In the previous post, I quoted 1 Corinthians 7:17-24 in order to make a point that the Bible doesn’t endorse church-hopping. That passage has Paul urging Christians to stay in the situation in which they were called. Most often, candidates to enter seminary for full-time ministry are told to reflect on that passage.
As much as Christendom (both Roman Catholics and Protestants) needs preachers, we are loathe to have people enter the ministry who are needed elsewhere. God doesn’t call everyone to be ministers in the sense of being in the full-time employ of a local church. Consider 1 Corinthians 12:4-11. Paul specifically tells us that everyone receives different spiritual gifts, and each is therefore called to different duties within the church.
However, the passage from 1 Corinthians 7 I quoted in the previous article contains an extensive discussion of slavery, urging slaves to remain under their masters (unless they gain an opportunity to be freed). Any mention of slavery in the Bible disgusts and outrages critics of Christianity, and unless I deal with the potential objection now it will be raised. I will probably be accused of being pro-slavery unless I deal with it now.
Slavery in the Bible is seriously misunderstood. Check Glenn Miller’s contextualization of ANE slavery here. Slavery in the Bible was closer in nature to the modern employer-employee relationship. There were significant areas of difference that would make slavery far less desirable than a modern at-will employment contract, don’t get me wrong. I’m not suggesting that no differences exist. Skeptics normally think of the African Slave Trade when faced with passages about slavery in the Bible, but that’s not what the Bible means by “slavery.”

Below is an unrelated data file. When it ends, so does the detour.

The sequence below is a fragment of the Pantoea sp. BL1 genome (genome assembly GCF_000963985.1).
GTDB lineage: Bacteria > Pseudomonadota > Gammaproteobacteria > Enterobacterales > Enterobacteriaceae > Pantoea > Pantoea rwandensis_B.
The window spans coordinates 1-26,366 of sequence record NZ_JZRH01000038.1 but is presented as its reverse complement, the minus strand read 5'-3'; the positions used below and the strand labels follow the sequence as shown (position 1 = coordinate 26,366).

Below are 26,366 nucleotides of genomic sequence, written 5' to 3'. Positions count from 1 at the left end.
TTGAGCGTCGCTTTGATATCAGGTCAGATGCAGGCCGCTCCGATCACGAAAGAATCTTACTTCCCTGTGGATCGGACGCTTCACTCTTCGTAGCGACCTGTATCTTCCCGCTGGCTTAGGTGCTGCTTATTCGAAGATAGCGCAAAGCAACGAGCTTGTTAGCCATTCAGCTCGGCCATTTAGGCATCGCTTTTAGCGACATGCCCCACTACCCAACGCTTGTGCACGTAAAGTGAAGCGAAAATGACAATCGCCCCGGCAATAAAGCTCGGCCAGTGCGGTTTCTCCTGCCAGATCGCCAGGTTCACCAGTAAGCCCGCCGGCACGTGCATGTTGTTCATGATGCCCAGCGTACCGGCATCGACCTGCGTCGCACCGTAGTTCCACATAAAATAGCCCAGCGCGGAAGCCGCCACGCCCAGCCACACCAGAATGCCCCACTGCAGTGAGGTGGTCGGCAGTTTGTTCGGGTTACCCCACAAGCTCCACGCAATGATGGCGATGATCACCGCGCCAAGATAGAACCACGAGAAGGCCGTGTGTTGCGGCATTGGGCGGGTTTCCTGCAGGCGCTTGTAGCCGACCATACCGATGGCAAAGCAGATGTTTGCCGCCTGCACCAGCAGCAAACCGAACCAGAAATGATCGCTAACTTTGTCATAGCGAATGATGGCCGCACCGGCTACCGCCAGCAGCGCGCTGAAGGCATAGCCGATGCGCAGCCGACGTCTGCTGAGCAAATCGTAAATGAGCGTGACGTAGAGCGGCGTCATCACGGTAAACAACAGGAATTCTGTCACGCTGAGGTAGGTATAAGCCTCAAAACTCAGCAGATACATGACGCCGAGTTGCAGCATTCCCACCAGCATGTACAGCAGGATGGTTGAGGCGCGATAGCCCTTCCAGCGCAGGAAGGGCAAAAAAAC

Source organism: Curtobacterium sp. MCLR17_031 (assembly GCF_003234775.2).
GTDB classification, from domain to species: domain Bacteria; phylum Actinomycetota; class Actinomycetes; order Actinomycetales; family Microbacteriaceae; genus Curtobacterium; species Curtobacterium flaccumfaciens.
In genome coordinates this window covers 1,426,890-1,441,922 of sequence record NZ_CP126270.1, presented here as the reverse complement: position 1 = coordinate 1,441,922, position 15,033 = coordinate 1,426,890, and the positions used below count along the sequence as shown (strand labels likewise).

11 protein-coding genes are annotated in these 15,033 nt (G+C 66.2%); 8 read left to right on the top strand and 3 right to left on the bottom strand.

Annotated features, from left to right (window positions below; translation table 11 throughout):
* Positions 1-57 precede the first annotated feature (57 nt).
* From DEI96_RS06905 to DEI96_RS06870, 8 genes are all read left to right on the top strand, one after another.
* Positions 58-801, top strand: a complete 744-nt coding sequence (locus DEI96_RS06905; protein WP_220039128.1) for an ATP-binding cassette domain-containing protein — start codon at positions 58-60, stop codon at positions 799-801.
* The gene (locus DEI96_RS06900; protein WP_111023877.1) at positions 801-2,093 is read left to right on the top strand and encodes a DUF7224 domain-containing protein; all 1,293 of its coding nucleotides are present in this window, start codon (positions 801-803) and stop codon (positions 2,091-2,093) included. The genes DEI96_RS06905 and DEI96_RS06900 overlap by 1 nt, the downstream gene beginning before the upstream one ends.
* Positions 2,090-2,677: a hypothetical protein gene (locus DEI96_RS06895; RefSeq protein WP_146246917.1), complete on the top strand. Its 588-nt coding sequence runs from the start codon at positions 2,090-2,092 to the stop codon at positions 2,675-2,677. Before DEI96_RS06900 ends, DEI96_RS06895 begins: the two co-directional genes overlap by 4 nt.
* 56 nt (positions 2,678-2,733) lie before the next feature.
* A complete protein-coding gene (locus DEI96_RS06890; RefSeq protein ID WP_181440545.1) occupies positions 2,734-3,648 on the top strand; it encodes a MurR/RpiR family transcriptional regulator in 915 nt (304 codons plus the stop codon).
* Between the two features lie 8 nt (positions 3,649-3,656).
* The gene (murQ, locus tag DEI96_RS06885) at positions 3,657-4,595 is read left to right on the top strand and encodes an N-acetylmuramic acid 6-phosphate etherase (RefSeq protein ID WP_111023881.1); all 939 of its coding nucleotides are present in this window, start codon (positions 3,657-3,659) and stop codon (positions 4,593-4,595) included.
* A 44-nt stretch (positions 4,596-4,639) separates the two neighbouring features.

This is another example of the skeptic’s outright refusal to understand the Bible on its own terms. They are reading a modern idea into an ancient document. The writers of the Bible knew nothing of the brutality of the African Slave Trade, which involved the kidnapping and forcible transplanting of an indigenous people–a practice that is forbidden in Mosaic Law.
Slavery was first eliminated in the Roman Empire and beyond in the early part of the first millennium by Christians because they saw it as a moral evil and an abomination in the sight of God.
Slavery was resurrected over strenuous papal opposition with the African Slave Trade of the 1700 and 1800s. This would not have been endorsed by the Bible. The end of the African Slave Trade in the mid-1800s marked the second time slavery was abolished from the world–and it was also accomplished by Christians. Atheists have made every effort to cast non-Christians as the key players in abolition, and often cite sermons of leading pastors that endorse slavery. They do everything to isolate Christian abolitionists from Christianity. But the fact remains that abolition was a Christian movement.
For a document that endorses slavery as much as skeptics claim, the Bible was somehow used twice to denounce and eliminate it. Funny, that.